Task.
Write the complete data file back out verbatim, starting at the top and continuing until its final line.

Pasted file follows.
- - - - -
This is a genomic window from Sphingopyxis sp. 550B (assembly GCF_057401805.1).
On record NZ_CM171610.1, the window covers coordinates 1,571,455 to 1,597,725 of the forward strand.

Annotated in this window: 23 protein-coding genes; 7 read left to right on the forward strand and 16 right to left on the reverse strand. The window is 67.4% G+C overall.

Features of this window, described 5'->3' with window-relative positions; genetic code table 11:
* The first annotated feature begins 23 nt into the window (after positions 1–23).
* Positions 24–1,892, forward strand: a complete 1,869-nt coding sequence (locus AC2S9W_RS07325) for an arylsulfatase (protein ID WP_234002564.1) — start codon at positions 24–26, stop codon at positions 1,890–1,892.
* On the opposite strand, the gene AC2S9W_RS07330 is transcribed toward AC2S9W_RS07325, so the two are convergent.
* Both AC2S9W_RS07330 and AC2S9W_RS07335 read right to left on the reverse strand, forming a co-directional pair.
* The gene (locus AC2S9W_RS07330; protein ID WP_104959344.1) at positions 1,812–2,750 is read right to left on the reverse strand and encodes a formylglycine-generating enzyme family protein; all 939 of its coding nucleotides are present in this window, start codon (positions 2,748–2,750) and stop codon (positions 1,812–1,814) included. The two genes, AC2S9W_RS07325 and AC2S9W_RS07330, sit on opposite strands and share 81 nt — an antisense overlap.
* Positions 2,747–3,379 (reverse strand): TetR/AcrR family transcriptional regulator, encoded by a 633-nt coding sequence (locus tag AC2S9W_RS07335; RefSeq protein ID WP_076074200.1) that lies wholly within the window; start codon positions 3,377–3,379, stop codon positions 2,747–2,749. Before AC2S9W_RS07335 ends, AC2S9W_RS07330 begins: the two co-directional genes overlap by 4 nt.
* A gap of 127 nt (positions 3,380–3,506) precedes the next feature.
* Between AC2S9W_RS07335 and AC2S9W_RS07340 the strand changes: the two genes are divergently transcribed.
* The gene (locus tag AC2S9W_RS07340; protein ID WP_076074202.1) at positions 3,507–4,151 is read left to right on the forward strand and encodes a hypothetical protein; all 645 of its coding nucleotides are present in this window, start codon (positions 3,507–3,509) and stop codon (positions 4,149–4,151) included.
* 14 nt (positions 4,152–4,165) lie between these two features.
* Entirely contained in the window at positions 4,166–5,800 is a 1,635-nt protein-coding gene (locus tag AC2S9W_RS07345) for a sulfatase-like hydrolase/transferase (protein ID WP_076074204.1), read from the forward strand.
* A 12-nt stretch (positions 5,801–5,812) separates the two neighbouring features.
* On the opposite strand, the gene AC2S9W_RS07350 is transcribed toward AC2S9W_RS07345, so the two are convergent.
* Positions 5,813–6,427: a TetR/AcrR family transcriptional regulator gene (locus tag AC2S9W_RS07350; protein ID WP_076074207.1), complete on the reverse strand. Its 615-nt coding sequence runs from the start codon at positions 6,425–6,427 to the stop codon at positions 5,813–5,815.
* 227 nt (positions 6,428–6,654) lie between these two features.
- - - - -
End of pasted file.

This is a genomic window from Sphingopyxis sp. 550B (assembly GCF_057401805.1).
On record NZ_CM171610.1, the window covers coordinates 1,571,455 to 1,597,725 of the forward strand.

Annotated in this window: 23 protein-coding genes; 7 read left to right on the forward strand and 16 right to left on the reverse strand. The window is 67.4% G+C overall.

Features of this window, described 5'->3' with window-relative positions; genetic code table 11:
* The first annotated feature begins 23 nt into the window (after positions 1–23).
* Positions 24–1,892, forward strand: a complete 1,869-nt coding sequence (locus AC2S9W_RS07325) for an arylsulfatase (protein ID WP_234002564.1) — start codon at positions 24–26, stop codon at positions 1,890–1,892.
* On the opposite strand, the gene AC2S9W_RS07330 is transcribed toward AC2S9W_RS07325, so the two are convergent.
* Both AC2S9W_RS07330 and AC2S9W_RS07335 read right to left on the reverse strand, forming a co-directional pair.
* The gene (locus AC2S9W_RS07330; protein ID WP_104959344.1) at positions 1,812–2,750 is read right to left on the reverse strand and encodes a formylglycine-generating enzyme family protein; all 939 of its coding nucleotides are present in this window, start codon (positions 2,748–2,750) and stop codon (positions 1,812–1,814) included. The two genes, AC2S9W_RS07325 and AC2S9W_RS07330, sit on opposite strands and share 81 nt — an antisense overlap.
* Positions 2,747–3,379 (reverse strand): TetR/AcrR family transcriptional regulator, encoded by a 633-nt coding sequence (locus tag AC2S9W_RS07335; RefSeq protein ID WP_076074200.1) that lies wholly within the window; start codon positions 3,377–3,379, stop codon positions 2,747–2,749. Before AC2S9W_RS07335 ends, AC2S9W_RS07330 begins: the two co-directional genes overlap by 4 nt.
* A gap of 127 nt (positions 3,380–3,506) precedes the next feature.
* Between AC2S9W_RS07335 and AC2S9W_RS07340 the strand changes: the two genes are divergently transcribed.
* The gene (locus tag AC2S9W_RS07340; protein ID WP_076074202.1) at positions 3,507–4,151 is read left to right on the forward strand and encodes a hypothetical protein; all 645 of its coding nucleotides are present in this window, start codon (positions 3,507–3,509) and stop codon (positions 4,149–4,151) included.
* 14 nt (positions 4,152–4,165) lie between these two features.
* Entirely contained in the window at positions 4,166–5,800 is a 1,635-nt protein-coding gene (locus tag AC2S9W_RS07345) for a sulfatase-like hydrolase/transferase (protein ID WP_076074204.1), read from the forward strand.
* A 12-nt stretch (positions 5,801–5,812) separates the two neighbouring features.
* On the opposite strand, the gene AC2S9W_RS07350 is transcribed toward AC2S9W_RS07345, so the two are convergent.
* Positions 5,813–6,427: a TetR/AcrR family transcriptional regulator gene (locus tag AC2S9W_RS07350; protein ID WP_076074207.1), complete on the reverse strand. Its 615-nt coding sequence runs from the start codon at positions 6,425–6,427 to the stop codon at positions 5,813–5,815.
* 227 nt (positions 6,428–6,654) lie between these two features.